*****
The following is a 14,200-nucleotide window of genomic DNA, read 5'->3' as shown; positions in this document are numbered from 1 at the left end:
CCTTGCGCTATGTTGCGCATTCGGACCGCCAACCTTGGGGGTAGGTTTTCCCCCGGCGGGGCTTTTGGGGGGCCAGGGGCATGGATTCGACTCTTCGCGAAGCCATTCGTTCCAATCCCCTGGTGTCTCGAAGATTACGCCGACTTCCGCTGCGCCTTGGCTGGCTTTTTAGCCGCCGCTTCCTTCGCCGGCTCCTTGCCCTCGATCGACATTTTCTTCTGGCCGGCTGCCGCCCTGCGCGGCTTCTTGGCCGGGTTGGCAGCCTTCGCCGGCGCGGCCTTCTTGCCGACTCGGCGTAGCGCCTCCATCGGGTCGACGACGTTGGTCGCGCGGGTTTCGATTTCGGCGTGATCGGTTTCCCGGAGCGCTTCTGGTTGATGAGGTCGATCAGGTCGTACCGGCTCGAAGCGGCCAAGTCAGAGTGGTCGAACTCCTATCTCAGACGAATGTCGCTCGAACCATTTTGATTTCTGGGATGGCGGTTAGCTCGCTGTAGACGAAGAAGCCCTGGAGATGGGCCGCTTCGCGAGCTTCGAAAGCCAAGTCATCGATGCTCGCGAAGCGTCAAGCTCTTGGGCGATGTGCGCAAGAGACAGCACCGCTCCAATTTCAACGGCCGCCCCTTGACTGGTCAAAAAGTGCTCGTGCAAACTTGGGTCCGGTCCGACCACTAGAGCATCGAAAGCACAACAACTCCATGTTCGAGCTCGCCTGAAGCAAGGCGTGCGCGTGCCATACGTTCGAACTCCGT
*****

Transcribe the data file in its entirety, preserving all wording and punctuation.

The following is a 14,200-nucleotide window of genomic DNA, read 5'->3' as shown; positions in this document are numbered from 1 at the left end:
CCTTGCGCTATGTTGCGCATTCGGACCGCCAACCTTGGGGGTAGGTTTTCCCCCGGCGGGGCTTTTGGGGGGCCAGGGGCATGGATTCGACTCTTCGCGAAGCCATTCGTTCCAATCCCCTGGTGTCTCGAAGATTACGCCGACTTCCGCTGCGCCTTGGCTGGCTTTTTAGCCGCCGCTTCCTTCGCCGGCTCCTTGCCCTCGATCGACATTTTCTTCTGGCCGGCTGCCGCCCTGCGCGGCTTCTTGGCCGGGTTGGCAGCCTTCGCCGGCGCGGCCTTCTTGCCGACTCGGCGTAGCGCCTCCATCGGGTCGACGACGTTGGTCGCGCGGGTTTCGATTTCGGCGTGATCGGTTTCCCGGAGCGCTTCTGGTTGATGAGGTCGATCAGGTCGTACCGGCTCGAAGCGGCCAAGTCAGAGTGGTCGAACTCCTATCTCAGACGAATGTCGCTCGAACCATTTTGATTTCTGGGATGGCGGTTAGCTCGCTGTAGACGAAGAAGCCCTGGAGATGGGCCGCTTCGCGAGCTTCGAAAGCCAAGTCATCGATGCTCGCGAAGCGTCAAGCTCTTGGGCGATGTGCGCAAGAGACAGCACCGCTCCAATTTCAACGGCCGCCCCTTGACTGGTCAAAAAGTGCTCGTGCAAACTTGGGTCCGGTCCGACCACTAGAGCATCGAAAGCACAACAACTCCATGTTCGAGCTCGCCTGAAGCAAGGCGTGCGCGTGCCATACGTTCGAACTCCGT